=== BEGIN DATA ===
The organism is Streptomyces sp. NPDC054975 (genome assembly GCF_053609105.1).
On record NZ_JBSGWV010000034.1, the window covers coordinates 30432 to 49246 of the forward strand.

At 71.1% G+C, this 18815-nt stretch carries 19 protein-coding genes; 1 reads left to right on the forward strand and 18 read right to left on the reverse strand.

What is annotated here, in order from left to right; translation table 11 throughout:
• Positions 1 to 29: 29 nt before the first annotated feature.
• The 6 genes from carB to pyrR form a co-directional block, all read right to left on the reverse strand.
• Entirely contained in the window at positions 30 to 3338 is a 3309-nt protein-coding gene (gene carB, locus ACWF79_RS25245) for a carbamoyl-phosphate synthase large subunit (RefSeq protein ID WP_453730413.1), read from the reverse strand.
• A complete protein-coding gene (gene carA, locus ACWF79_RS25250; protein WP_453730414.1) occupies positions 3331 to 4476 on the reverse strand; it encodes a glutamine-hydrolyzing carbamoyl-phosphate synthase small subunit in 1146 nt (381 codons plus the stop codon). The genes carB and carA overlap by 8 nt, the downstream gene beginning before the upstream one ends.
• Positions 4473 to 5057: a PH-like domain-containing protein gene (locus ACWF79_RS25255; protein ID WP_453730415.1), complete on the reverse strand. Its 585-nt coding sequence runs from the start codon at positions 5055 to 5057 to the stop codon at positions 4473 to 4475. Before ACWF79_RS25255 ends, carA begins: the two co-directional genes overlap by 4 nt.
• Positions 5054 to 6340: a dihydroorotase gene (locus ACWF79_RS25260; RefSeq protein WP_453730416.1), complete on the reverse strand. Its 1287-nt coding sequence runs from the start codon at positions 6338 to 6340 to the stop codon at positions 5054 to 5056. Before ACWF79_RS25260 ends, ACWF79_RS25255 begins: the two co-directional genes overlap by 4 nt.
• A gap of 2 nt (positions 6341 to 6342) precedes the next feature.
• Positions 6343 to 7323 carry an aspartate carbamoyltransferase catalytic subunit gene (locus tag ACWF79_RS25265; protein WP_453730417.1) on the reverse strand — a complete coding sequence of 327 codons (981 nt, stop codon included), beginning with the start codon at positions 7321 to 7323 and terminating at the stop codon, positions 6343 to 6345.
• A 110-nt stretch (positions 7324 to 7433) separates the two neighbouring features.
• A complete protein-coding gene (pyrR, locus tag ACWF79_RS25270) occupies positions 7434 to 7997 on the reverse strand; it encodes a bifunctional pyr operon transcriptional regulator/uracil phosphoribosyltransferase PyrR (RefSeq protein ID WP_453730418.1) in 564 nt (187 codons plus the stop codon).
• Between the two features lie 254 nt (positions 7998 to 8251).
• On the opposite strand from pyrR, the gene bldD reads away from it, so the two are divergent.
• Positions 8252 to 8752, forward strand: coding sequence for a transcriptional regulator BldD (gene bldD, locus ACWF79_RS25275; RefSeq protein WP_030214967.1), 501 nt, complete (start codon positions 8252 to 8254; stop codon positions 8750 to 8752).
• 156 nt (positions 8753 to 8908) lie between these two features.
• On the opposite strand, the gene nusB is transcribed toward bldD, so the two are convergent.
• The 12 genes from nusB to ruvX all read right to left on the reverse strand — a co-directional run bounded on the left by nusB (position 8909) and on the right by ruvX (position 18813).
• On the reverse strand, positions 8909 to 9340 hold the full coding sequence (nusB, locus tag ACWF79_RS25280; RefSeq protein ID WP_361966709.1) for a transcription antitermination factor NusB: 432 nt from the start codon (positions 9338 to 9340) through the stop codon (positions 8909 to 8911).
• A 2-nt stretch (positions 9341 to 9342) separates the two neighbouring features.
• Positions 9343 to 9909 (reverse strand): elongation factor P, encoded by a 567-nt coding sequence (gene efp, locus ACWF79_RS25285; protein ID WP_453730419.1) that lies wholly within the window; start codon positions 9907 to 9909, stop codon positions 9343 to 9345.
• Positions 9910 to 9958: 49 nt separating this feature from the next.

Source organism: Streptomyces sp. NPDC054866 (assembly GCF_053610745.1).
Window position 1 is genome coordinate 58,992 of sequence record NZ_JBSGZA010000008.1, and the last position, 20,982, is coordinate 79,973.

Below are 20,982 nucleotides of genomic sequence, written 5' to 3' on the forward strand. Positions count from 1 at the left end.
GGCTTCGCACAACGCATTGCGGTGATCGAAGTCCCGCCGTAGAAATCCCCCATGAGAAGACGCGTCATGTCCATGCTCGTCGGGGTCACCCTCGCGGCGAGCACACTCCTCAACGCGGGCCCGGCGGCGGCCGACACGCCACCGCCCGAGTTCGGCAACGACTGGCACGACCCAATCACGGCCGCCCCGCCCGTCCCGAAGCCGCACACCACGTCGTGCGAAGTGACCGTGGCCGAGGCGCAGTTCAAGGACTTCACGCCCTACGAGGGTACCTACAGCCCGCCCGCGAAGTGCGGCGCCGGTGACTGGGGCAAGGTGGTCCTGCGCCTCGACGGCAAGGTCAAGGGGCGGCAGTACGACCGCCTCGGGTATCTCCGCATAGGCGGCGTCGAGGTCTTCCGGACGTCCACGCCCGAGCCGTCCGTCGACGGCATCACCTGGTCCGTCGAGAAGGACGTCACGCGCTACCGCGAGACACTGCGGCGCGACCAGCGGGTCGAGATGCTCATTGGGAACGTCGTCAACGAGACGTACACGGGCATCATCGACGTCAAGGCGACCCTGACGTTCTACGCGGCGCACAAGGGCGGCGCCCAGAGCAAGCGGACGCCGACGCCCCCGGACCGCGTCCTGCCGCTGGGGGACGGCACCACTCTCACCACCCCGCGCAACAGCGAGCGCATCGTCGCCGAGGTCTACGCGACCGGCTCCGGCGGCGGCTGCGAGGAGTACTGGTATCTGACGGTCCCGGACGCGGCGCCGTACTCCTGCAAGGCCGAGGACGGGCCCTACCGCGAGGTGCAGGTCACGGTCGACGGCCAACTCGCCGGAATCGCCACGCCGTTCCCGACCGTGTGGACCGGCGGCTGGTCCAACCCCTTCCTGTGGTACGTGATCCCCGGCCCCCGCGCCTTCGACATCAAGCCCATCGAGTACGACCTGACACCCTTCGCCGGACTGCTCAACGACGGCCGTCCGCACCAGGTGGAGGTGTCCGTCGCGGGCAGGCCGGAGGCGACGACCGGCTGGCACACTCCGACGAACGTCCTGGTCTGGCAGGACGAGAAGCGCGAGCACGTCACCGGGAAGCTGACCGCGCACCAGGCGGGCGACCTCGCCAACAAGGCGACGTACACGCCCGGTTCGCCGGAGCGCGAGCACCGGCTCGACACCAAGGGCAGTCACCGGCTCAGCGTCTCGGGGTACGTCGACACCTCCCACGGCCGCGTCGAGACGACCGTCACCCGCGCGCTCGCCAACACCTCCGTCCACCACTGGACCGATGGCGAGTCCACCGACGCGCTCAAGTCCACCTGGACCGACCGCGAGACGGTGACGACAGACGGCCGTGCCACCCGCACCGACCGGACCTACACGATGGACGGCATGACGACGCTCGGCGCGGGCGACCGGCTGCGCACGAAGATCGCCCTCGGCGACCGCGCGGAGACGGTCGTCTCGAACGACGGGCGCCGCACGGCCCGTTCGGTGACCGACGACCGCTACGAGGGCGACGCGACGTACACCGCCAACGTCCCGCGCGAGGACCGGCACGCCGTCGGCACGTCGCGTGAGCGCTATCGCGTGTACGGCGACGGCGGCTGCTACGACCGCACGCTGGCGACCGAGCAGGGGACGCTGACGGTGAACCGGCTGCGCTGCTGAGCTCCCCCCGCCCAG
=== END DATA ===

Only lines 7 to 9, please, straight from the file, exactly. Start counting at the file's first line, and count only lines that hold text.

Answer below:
• Entirely contained in the window at positions 30 to 3338 is a 3309-nt protein-coding gene (gene carB, locus ACWF79_RS25245) for a carbamoyl-phosphate synthase large subunit (RefSeq protein ID WP_453730413.1), read from the reverse strand.
• A complete protein-coding gene (gene carA, locus ACWF79_RS25250; protein WP_453730414.1) occupies positions 3331 to 4476 on the reverse strand; it encodes a glutamine-hydrolyzing carbamoyl-phosphate synthase small subunit in 1146 nt (381 codons plus the stop codon). The genes carB and carA overlap by 8 nt, the downstream gene beginning before the upstream one ends.
• Positions 4473 to 5057: a PH-like domain-containing protein gene (locus ACWF79_RS25255; protein ID WP_453730415.1), complete on the reverse strand. Its 585-nt coding sequence runs from the start codon at positions 5055 to 5057 to the stop codon at positions 4473 to 4475. Before ACWF79_RS25255 ends, carA begins: the two co-directional genes overlap by 4 nt.